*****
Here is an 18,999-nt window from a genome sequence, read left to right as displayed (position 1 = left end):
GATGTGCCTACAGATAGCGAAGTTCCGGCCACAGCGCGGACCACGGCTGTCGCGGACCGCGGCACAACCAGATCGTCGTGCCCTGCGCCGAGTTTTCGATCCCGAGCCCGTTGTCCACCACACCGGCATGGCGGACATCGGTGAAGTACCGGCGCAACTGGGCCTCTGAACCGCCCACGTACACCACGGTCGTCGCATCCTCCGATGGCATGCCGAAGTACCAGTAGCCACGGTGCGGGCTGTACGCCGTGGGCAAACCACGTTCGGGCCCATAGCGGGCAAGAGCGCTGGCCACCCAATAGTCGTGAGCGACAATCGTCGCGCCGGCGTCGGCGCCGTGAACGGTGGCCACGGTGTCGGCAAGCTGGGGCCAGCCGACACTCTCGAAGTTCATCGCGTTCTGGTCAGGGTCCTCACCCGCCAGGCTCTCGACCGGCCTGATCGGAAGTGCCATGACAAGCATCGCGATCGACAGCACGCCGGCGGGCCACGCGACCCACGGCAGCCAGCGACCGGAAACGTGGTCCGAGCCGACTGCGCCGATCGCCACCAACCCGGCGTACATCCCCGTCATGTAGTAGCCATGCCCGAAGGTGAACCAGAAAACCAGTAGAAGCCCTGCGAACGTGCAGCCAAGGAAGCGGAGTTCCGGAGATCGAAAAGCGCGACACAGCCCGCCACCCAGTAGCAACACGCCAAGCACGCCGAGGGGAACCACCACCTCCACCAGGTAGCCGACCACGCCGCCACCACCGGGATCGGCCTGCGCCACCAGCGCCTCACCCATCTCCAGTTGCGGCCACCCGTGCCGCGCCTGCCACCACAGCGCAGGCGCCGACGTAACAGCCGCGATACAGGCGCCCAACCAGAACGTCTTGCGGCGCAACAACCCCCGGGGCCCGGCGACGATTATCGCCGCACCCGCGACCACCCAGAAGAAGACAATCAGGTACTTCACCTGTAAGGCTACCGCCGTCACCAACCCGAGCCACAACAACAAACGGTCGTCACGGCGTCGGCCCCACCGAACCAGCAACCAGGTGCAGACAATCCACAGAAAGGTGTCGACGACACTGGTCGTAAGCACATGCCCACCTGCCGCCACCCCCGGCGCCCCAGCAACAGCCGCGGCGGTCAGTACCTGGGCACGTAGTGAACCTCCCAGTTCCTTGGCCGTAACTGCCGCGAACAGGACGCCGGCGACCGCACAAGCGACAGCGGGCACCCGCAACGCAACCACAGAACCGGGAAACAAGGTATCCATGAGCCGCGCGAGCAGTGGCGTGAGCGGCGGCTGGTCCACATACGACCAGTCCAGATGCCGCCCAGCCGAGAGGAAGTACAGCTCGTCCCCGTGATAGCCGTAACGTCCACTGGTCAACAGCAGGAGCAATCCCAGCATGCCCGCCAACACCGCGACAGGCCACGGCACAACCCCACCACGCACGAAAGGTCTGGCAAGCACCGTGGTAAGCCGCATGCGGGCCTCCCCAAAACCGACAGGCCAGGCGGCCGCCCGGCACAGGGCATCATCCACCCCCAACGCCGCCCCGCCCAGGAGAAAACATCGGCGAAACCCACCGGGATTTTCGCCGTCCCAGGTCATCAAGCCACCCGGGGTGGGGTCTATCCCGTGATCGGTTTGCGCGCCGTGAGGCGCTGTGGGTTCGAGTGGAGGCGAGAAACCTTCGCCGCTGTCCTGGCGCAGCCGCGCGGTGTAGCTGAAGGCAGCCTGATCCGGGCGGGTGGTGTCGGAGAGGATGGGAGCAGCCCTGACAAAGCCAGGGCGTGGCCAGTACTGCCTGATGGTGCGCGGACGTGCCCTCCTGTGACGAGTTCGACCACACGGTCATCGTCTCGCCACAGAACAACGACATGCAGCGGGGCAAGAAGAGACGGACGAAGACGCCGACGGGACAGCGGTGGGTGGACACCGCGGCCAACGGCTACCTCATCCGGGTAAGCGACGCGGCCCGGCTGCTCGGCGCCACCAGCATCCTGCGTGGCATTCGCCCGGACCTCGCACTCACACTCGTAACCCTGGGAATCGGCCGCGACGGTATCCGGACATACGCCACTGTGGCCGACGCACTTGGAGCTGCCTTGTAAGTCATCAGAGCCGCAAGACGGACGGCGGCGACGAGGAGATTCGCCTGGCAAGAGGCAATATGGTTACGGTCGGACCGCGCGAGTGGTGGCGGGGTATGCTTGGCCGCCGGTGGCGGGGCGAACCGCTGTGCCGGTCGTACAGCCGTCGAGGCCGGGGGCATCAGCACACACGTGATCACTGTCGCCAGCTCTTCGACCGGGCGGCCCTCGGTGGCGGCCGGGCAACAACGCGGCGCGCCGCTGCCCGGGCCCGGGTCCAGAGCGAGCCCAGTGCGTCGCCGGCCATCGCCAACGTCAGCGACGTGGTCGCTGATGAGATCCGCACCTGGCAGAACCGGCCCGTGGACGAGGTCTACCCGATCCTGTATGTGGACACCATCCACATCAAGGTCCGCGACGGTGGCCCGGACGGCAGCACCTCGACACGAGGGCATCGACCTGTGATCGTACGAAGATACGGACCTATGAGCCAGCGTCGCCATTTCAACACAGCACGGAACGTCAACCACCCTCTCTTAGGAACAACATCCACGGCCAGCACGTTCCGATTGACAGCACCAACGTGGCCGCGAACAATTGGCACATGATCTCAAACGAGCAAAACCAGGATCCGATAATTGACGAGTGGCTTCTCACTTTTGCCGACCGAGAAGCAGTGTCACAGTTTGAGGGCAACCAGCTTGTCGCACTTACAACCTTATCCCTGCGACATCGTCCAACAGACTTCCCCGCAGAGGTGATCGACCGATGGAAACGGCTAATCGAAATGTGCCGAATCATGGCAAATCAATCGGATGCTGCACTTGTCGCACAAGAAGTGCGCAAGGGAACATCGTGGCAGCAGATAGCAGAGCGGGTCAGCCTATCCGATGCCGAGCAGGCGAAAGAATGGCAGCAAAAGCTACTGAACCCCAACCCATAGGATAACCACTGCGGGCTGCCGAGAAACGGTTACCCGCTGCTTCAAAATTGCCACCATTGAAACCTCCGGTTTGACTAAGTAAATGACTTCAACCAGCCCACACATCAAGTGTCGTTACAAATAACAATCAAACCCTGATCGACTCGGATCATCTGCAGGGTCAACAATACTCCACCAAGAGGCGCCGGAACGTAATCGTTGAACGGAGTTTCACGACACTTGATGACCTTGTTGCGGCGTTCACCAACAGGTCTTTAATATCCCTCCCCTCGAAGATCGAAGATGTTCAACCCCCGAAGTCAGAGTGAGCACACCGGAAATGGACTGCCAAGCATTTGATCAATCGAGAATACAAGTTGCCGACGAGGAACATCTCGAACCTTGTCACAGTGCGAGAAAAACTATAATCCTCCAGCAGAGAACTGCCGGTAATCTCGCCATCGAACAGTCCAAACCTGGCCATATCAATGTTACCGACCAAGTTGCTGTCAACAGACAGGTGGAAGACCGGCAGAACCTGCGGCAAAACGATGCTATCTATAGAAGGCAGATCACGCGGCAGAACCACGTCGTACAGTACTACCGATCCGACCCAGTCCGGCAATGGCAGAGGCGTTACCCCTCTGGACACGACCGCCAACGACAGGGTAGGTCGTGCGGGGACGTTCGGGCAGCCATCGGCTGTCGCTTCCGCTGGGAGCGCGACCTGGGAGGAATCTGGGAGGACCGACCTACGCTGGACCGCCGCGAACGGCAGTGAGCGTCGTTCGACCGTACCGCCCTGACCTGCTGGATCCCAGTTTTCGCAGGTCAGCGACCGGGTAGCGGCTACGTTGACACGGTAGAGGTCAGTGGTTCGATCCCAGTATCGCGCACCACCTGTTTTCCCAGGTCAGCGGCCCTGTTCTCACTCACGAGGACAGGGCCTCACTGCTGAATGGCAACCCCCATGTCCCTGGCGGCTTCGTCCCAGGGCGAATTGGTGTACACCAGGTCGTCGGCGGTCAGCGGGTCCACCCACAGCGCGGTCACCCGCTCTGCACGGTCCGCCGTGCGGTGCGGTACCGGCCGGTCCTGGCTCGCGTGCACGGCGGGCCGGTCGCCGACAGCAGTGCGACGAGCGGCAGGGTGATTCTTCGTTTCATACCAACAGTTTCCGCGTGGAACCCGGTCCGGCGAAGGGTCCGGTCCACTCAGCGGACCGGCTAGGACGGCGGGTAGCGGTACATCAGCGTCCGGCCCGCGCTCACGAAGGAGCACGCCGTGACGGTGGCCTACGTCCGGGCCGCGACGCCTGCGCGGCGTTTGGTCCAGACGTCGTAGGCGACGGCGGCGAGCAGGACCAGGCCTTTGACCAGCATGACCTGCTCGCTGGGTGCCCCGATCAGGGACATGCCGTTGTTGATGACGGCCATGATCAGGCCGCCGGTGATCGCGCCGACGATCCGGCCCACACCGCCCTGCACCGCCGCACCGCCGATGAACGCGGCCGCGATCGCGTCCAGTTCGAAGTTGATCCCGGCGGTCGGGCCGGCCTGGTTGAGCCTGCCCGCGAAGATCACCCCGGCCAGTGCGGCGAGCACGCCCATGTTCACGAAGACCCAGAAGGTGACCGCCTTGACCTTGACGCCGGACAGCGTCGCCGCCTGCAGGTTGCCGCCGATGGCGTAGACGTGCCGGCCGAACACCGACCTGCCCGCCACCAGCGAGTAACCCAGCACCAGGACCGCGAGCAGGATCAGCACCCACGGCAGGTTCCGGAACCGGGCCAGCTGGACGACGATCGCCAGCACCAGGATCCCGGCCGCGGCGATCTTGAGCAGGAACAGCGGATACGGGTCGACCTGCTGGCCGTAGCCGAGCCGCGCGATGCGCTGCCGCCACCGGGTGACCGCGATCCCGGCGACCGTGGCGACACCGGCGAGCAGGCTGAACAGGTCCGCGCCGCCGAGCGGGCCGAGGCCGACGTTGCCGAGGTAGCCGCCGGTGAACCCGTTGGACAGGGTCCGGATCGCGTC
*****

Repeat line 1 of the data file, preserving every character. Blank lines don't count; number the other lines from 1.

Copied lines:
Here is an 18,999-nt window from a genome sequence, read left to right as displayed (position 1 = left end):